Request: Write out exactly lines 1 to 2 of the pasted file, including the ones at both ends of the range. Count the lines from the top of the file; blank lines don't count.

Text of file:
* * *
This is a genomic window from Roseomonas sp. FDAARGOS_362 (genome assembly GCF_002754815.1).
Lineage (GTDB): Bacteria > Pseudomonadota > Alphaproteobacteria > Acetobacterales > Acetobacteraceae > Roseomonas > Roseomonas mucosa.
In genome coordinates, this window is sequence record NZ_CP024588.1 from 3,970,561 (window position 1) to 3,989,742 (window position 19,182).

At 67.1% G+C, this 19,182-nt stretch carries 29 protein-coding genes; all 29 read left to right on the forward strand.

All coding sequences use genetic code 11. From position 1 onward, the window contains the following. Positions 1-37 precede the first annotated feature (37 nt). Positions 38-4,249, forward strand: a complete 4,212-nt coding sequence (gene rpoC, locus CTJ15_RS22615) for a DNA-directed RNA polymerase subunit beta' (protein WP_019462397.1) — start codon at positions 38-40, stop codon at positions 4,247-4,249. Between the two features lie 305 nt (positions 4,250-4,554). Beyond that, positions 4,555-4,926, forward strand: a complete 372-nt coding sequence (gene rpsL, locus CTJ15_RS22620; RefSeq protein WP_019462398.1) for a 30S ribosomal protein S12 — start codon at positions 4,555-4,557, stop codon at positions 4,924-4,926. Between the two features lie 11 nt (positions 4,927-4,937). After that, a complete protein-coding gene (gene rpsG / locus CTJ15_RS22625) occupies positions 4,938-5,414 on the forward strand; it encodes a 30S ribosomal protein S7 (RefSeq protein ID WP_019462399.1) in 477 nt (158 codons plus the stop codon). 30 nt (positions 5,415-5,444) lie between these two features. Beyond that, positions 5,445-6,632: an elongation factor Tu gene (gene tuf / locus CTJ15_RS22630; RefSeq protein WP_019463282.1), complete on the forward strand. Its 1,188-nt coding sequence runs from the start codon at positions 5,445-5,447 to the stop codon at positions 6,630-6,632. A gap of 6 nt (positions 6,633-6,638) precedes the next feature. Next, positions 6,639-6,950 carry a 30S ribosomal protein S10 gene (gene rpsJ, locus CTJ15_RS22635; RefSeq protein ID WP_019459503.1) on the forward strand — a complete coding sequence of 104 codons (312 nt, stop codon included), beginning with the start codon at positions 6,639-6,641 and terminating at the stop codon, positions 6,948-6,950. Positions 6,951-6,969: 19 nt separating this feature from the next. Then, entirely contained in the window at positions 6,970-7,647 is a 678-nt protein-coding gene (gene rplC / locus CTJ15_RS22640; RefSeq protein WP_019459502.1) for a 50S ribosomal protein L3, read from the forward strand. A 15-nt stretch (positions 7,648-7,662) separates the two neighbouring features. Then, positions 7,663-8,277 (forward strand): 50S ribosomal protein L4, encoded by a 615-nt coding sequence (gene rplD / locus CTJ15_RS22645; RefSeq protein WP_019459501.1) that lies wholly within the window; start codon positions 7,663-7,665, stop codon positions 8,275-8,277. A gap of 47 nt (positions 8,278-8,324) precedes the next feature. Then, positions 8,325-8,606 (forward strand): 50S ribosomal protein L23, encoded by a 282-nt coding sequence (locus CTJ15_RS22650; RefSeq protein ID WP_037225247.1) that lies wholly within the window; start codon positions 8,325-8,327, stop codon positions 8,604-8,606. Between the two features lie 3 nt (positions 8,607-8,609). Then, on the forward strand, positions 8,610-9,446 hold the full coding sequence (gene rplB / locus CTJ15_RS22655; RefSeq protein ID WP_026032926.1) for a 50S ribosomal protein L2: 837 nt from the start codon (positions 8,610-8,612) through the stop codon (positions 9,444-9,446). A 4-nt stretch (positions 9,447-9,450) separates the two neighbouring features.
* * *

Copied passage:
This is a genomic window from Roseomonas sp. FDAARGOS_362 (genome assembly GCF_002754815.1).
Lineage (GTDB): Bacteria > Pseudomonadota > Alphaproteobacteria > Acetobacterales > Acetobacteraceae > Roseomonas > Roseomonas mucosa.